Saudi Arabia cautiously welcomed on Monday a nuclear deal reached between Iran and world powers, saying "good intentions" could lead to a comprehensive agreement on Tehran's controversial atomic programme.
"This agreement could be a first step towards a comprehensive solution for Iran's nuclear programme, if there are good intentions," the government said in a statement.
The landmark deal reached Sunday would curb parts of Iran's nuclear programme in return for some relief from international sanctions.
Sunni-ruled Saudi Arabia has been locked in a decades-long rivalry with Shiite-dominated Iran.
The government said a comprehensive solution should lead to the "removal of all weapons of mass destruction, especially nuclear, from the Middle East and the Gulf".
Such a solution should be followed by "important steps" that would guarantee the right of all states in the region to use nuclear power for peaceful purposes, it added, the SPA state news agency reported.
The deal was reached following marathon talks in Geneva between Iran and the so-called P5+1 nations comprising Britain, China, France, Germany, Russia and the United States.
The West and Israel suspect Iran is pursuing a nuclear weapons capability alongside its uranium enrichment programme, which Tehran insists is entirely for peaceful purposes.
Signup to our newsletter and follow us on Facebook and Twitter!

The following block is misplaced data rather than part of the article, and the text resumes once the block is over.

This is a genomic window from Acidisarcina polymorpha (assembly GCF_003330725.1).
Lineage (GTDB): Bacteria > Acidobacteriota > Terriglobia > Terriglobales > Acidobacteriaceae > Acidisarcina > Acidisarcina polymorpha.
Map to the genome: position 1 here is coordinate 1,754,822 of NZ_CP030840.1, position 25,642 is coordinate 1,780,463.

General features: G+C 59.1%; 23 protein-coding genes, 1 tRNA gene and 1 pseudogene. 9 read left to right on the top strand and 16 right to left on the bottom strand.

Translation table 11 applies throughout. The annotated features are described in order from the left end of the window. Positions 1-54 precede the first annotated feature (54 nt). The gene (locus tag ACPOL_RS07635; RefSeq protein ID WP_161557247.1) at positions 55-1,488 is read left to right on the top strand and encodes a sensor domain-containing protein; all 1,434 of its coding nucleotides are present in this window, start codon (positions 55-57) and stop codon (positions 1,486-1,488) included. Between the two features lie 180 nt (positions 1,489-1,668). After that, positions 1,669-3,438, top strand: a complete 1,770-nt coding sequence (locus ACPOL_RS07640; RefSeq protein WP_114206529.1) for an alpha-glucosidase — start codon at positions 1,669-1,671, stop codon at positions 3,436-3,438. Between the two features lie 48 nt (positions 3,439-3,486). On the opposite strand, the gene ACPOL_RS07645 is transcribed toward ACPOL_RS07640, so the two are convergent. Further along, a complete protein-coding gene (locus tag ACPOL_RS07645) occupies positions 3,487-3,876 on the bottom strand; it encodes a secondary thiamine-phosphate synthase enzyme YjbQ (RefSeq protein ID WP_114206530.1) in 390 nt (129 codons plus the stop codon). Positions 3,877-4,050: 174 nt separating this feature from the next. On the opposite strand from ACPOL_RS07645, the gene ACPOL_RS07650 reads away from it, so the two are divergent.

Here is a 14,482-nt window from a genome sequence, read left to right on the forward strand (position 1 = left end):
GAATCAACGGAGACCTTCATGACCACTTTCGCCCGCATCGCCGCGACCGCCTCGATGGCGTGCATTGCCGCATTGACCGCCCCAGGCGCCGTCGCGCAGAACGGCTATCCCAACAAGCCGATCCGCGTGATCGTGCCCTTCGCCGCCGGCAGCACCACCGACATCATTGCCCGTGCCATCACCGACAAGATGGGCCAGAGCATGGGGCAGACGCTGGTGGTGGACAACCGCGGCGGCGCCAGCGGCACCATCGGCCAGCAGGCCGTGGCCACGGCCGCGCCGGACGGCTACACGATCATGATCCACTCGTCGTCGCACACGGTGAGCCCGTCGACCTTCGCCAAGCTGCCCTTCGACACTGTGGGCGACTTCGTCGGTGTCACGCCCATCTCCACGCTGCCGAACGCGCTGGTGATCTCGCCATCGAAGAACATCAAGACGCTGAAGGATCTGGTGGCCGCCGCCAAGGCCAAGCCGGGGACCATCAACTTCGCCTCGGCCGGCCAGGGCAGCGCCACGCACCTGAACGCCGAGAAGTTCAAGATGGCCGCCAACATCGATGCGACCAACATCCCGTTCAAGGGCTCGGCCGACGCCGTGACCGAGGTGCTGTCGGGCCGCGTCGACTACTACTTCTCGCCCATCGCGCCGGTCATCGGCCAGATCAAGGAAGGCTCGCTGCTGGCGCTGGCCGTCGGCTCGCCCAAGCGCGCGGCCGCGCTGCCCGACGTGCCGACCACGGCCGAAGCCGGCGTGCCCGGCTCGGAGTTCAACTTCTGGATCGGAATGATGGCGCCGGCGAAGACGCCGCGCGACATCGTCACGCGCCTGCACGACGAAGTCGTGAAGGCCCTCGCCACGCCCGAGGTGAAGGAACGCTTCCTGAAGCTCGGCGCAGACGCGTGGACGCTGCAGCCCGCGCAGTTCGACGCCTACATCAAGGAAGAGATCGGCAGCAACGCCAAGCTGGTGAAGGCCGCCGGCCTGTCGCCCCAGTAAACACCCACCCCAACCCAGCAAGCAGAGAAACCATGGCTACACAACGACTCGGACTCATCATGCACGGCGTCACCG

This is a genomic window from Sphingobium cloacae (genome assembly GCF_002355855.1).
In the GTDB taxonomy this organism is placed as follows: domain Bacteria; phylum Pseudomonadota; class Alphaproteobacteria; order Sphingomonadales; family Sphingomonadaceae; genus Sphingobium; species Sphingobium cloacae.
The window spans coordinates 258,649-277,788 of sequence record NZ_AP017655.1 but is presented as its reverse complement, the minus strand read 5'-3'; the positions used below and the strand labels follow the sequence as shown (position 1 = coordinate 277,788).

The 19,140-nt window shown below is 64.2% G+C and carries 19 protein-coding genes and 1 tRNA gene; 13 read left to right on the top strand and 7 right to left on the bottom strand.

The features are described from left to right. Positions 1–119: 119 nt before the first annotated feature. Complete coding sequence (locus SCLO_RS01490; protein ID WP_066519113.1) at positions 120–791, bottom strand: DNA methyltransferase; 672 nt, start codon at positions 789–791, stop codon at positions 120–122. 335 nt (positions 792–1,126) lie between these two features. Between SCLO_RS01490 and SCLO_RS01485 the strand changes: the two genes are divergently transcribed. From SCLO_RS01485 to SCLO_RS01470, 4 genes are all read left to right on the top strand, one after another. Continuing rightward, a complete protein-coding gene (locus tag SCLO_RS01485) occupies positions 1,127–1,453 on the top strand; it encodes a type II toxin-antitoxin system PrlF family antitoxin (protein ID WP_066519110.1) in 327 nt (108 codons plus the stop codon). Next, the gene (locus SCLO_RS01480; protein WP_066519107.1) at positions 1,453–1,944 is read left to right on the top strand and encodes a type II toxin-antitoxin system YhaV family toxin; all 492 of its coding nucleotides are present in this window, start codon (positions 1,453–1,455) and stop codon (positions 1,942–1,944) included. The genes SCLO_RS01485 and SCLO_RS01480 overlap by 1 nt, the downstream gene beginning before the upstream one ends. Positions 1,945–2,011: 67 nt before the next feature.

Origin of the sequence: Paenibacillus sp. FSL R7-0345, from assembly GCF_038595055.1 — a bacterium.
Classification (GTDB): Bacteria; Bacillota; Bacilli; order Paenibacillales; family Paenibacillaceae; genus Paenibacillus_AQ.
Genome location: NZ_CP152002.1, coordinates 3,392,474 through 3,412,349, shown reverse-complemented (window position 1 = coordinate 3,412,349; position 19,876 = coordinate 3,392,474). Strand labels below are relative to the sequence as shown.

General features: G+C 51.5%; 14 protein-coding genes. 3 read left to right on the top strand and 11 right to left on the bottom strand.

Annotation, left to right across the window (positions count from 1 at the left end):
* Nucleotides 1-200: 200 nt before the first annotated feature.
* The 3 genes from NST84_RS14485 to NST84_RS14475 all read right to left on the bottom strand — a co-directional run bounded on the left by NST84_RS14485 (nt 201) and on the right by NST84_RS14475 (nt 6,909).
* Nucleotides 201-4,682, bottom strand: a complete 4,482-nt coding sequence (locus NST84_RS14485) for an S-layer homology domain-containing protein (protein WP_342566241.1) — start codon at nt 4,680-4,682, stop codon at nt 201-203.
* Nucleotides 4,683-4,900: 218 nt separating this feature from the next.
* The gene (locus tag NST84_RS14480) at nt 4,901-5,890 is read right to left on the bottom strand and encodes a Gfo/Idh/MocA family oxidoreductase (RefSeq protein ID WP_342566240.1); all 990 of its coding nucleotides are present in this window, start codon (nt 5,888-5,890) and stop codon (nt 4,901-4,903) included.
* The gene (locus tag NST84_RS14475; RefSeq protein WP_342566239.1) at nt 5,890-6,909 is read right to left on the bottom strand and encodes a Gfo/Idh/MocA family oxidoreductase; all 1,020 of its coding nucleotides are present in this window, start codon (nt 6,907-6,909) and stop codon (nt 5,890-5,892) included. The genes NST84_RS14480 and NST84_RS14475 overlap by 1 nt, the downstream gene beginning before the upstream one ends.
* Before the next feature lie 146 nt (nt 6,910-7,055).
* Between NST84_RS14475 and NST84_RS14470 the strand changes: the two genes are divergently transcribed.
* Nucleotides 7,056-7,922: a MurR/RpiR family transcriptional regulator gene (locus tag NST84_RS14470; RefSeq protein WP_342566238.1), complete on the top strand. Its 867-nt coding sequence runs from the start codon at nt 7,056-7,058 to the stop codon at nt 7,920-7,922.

Saudi newspapers were sceptical of Iran's commitment to implement the deal.
Al-Riyadh daily charged in its editorial that the agreement was aimed at getting Gulf countries "stripped naked in face of Iran's growing nuclear power, and its scary ambitions".
"This could lead to alienation between Europe and the United States (on one side) and Gulf countries (on the other)," it said.
"Did Washington betray its Gulf allies?" asked Al-Eqtisadiah daily.
Other Gulf monarchies welcomed the agreement.
Qatar said the deal "marks an important step on the road to peace and stability in the region," while calling for a Middle East void of nuclear weapons.
Bahrain also hailed the agreement, saying diplomatic solutions were the "best means" to guarantee stability, while Oman and Kuwait expressed hopes the agreement would ease tensions and lead to peace and stability.
Gulf monarchies have never made a secret of their concerns about Iranian regional ambitions.
Tehran is a key backer of Syrian President Bashar al-Assad, of the Shiite Alawite sect, in his fight against a nearly three-year insurrection backed by Gulf states.
The Islamic republic is also seen as feeding instability in Bahrain and Yemen through the Shiite communities there.